The Gezi Park is right next to Taksim Square, which is considered the main center of the city. It is reached through at least four main routes and some sub-routes. Throughout the day the crowds trying to reach Taksim in protest from all sides grew. The riot police kept using tear gas and pressurized water to keep people away from Taksim. This was reminiscent of what transpired on May Day earlier this year, when the government decreed that demonstrations in the square would be banned and then brutally attacked anyone trying to get there (one might add that such a ban is unconstitutional on several levels).

Throughout the night and well past midnight people on the front lines who were gassed pulled back as others from behind took their place. When the police were able to break the wall of people, they would progress towards side streets, gassing residential areas. As they did, people re-gathered their strength and reassembled near the square. There was no apparent ebbing in the action throughout the night. The protests continued into the new day.

At around 3 pm on June 1st, after almost 40 hours of resistance, many injuries, and numerous lies from government officials, the riot police pulled back. As they did, people flooded the main square towards the park only to find themselves in a cloud of tear gas.

Despite this last ditch effort of retaliation on the part of the riot police, the park was reclaimed from all sides by a heterotopic multitude. This was simultaneously a victory over the riot police against their brutality and violence, a violation of the unconstitutional and authoritarian ban on demonstrations in and around Taksim square, as well as a reclaiming of the May Day that was stonewalled a month ago.

After several hours in the park, we heard of riot police attacking a group in nearby Beşiktaş. Many went to provide their support. The attacks continued from 8 pm well into the next morning and Beşiktaş, a residential area, was subjected to severe tear gas. We got news from friends in the neighborhood of tear gas seeping through windows, making babies cry and even vomit.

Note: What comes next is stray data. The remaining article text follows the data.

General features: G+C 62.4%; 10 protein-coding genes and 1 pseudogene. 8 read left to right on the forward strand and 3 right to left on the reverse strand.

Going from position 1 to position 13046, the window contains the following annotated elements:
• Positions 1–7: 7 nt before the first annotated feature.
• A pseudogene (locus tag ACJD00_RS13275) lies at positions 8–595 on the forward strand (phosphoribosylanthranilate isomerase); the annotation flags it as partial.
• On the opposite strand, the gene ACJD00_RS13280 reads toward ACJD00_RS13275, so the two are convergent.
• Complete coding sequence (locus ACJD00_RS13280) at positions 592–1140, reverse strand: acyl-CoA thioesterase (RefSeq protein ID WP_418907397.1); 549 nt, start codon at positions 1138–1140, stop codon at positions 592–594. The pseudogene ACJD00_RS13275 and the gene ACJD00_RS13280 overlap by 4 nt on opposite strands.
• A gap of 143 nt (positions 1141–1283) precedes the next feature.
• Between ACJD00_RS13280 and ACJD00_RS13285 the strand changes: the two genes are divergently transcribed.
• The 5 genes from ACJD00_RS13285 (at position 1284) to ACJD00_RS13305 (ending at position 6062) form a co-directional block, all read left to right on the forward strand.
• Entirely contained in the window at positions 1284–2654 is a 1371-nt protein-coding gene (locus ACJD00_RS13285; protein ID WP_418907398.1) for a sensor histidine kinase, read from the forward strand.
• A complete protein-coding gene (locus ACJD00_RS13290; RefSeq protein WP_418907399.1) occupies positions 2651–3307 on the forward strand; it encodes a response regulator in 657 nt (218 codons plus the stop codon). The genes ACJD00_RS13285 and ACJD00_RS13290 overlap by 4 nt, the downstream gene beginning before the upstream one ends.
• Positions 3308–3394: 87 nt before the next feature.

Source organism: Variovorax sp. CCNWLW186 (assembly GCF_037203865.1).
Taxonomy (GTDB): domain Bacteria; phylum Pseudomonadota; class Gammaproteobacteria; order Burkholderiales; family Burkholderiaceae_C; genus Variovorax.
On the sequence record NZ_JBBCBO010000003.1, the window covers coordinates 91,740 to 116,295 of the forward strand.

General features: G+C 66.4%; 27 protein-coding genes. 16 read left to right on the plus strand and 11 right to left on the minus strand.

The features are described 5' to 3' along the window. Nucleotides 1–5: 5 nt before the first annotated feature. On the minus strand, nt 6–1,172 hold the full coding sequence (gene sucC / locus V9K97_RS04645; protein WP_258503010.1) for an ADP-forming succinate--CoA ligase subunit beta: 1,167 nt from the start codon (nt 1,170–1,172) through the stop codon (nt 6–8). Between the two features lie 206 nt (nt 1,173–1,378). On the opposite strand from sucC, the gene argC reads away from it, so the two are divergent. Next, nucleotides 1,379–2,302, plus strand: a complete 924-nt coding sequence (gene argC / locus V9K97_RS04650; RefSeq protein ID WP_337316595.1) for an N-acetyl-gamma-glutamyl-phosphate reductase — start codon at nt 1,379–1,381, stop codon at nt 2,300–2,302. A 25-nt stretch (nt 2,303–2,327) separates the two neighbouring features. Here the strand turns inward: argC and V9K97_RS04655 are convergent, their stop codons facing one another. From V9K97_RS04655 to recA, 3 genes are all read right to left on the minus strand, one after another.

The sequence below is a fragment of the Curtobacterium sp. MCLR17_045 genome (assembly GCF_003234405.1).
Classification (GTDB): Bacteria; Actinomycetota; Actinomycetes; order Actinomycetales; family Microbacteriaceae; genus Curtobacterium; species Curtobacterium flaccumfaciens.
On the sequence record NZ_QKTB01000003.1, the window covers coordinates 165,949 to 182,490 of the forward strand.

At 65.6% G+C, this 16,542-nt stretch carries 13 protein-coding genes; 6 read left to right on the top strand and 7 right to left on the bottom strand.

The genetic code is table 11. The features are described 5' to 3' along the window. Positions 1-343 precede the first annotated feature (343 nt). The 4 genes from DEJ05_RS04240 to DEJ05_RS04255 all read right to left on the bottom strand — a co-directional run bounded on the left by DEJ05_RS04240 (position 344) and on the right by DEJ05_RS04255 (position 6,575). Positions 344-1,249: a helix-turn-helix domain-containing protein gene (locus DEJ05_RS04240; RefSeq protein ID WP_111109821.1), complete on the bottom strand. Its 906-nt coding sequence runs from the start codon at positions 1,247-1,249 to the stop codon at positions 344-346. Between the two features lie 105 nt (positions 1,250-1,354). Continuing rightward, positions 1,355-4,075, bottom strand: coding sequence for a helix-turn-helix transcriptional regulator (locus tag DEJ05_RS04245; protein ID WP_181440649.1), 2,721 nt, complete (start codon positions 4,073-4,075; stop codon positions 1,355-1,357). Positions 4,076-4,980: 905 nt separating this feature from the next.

Meanwhile in Taksim, some groups remained. There was major debris from the previous clashes. Early Sunday morning Gezi Park, Taksim Square and parts of İstiklal avenue were cleaned up by activists, some of whom had stayed to guard the trees before, and others who were newcomers to the movement.

This morning the city seemed quiet and rain was falling as if to clean the trees of tear-gas. What seems most hopeful is that such a mobilization was triggered by a will to protect Gezi Parkı. People from all walks of life came to support each other against police brutality and violence. This solidarity in the face of police violence symbolized the materialization of a discontent against neoliberalism and those guarding it. The chants heard during previous nights were filled with rage against the police, the current government and especially the prime minister. They communicated outrage against growing inequality, consuming, painful urban transformation and a total disregard for democratic values of participation.

02 June 2013, İstanbul